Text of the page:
Modeling and Optimization of a Multiple Tube Solar Receiver for High Temperature Solar-Thermal Processes

Wednesday, October 19, 2011
Exhibit Hall B (Minneapolis Convention Center)
Janna Martinek1, Carl Bingham2 and Alan W. Weimer1, (1)Department of Chemical and Biological Engineering, University of Colorado, Boulder, CO, (2)National Renewable Energy Laboratory, Golden, CO

A three-dimensional steady state computational fluid dynamics model is developed for a solar receiver consisting of a reflective cavity with a windowed aperture enclosing an array of five tubes.  The computational model couples radiative transfer with fluid flow, heat transfer, mass transfer, and chemical reaction kinetics.  Radiation heat transfer is included via a combination of ray tracing, Monte Carlo, and finite volume methods.  Ray trace modeling of the concentrating system provides the magnitude and direction of the solar energy incident on the receiver window surface.  Transport of solar radiation in the cavity is decoupled from all other transport processes occurring in the receiver and profiles of the absorbed solar radiation are determined via a Monte Carlo model using only the receiver geometry, magnitude/direction of radiation incident on the window, and spectral/directional optical properties. A finite volume model is implemented in conjunction with the overall CFD model to account for thermal radiation emitted by heated surfaces in the receiver.  Absorption coefficients, scattering coefficients, and the scattering phase function for the cloud of particles in each tube are determined via Mie theory.   Transport of the aerosol particles is modeled using a single fluid mixture model with a population balance including transport by convection, Brownian motion, and thermophoretic diffusion.  Gasification of 40nm carbon particles is used as a test reaction with Arrhenius kinetic parameters from the literature.  Temperature distributions and, correspondingly, reaction conversions among the five tubes are found to be considerably non-uniform, with large temperature gradients developing between the front and back surfaces of each tube.  Validation of the base heat transfer and reaction models is accomplished using experimental data taken on-sun at the High Flux Solar Furnace (HFSF) at the National Renewable Energy Laboratory (NREL) with both inert and reacting materials reaching temperatures up to 1400°C.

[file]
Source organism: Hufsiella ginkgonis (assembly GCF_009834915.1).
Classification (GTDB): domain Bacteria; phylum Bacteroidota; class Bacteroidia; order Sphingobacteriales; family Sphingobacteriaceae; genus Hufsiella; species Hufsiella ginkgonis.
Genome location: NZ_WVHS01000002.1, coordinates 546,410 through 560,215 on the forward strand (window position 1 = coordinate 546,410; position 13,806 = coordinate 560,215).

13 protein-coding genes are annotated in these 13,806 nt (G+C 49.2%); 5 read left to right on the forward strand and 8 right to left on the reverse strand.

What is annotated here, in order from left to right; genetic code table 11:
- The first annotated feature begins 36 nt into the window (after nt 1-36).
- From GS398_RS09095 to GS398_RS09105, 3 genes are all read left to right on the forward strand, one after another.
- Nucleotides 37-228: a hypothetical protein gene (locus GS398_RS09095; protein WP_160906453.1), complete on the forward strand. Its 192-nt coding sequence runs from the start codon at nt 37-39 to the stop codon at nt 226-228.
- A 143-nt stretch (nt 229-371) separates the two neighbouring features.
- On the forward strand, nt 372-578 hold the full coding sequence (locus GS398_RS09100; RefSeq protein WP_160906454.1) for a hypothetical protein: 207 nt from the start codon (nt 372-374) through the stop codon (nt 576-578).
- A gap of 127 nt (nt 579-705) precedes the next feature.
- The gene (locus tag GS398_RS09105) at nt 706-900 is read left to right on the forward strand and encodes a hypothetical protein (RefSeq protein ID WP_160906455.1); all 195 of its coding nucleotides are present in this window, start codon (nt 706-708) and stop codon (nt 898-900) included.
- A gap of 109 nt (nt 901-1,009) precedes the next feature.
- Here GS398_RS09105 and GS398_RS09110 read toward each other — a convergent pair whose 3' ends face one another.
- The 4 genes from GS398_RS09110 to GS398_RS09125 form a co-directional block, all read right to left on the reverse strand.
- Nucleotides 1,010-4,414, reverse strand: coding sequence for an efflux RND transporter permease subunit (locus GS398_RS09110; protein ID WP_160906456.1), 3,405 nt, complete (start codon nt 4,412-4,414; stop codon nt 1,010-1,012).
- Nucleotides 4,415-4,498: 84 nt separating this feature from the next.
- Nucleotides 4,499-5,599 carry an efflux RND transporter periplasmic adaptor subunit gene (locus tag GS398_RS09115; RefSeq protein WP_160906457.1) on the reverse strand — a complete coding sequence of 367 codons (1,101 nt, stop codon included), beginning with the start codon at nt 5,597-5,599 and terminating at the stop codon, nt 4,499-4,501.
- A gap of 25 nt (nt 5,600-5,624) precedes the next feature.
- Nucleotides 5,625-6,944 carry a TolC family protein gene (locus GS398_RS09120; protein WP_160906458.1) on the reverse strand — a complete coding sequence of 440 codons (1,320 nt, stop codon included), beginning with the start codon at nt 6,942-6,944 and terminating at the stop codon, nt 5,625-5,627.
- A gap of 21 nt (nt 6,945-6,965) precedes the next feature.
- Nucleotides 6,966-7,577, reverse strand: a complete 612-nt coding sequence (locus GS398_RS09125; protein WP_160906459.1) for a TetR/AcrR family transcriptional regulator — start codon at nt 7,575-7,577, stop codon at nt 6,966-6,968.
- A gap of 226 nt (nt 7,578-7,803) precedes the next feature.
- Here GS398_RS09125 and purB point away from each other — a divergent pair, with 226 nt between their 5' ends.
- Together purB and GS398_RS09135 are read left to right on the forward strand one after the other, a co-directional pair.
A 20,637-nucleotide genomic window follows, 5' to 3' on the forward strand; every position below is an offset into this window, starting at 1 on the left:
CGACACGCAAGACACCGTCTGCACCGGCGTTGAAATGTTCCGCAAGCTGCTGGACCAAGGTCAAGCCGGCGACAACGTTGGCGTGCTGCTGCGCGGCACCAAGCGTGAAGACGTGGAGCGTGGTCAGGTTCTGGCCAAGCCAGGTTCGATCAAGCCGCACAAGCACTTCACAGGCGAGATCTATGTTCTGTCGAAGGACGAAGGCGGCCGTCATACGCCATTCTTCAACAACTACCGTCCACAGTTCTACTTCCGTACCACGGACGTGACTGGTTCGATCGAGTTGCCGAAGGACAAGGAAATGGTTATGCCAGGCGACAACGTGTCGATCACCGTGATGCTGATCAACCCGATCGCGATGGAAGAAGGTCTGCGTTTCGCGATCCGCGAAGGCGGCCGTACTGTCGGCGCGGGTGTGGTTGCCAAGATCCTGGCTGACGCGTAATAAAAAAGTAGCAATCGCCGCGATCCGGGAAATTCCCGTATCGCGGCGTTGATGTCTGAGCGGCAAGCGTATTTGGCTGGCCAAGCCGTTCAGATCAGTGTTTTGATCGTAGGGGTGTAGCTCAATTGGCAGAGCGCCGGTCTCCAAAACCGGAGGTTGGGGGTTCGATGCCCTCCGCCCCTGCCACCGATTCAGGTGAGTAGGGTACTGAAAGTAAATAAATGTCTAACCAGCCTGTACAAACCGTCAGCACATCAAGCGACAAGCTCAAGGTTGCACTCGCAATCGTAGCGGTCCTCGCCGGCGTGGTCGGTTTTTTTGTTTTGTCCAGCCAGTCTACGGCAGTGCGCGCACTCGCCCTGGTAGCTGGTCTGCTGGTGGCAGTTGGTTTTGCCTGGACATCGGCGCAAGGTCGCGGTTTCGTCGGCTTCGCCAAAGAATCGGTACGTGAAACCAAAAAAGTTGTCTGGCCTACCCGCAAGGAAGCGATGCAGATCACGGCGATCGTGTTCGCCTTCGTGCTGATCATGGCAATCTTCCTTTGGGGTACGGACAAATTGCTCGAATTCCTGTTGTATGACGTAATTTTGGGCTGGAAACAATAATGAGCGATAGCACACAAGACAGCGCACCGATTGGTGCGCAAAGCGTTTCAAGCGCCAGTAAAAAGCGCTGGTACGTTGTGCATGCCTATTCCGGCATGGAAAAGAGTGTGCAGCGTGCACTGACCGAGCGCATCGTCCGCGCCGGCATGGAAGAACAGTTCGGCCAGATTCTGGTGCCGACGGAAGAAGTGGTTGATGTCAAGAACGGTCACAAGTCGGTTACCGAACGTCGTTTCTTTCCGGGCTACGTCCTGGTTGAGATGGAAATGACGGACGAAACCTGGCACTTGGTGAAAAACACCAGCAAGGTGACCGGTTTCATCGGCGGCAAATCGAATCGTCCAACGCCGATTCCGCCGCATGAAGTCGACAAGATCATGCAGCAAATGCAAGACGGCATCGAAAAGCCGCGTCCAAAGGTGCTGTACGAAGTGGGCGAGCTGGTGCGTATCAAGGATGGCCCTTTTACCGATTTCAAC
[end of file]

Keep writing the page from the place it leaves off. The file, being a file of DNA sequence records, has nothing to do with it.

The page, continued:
This model is used to investigate the impact of factors describing receiver configuration and operating conditions on overall receiver performance. Thirteen individual factors are considered with four factors describing operating conditions (gas flow rate, carbon feed rate, solar power input, and steam to carbon ratio) and nine two-level factors describing receiver geometry.  The geometric factors are defined relative to a base design in which all tubes are arranged in a semicircle around the back cavity wall and allow for variations in cavity size, and number, radius, and arrangement of tubes with both staggered and non-staggered arrangements considered along with factors allowing for offset of all or part of the tube semicircle toward the window.  Designs are evaluated in the framework of a 213-8 fractional factorial design on the basis of receiver solar to chemical efficiency and reaction conversion for both absorbing and reflective cavity walls.

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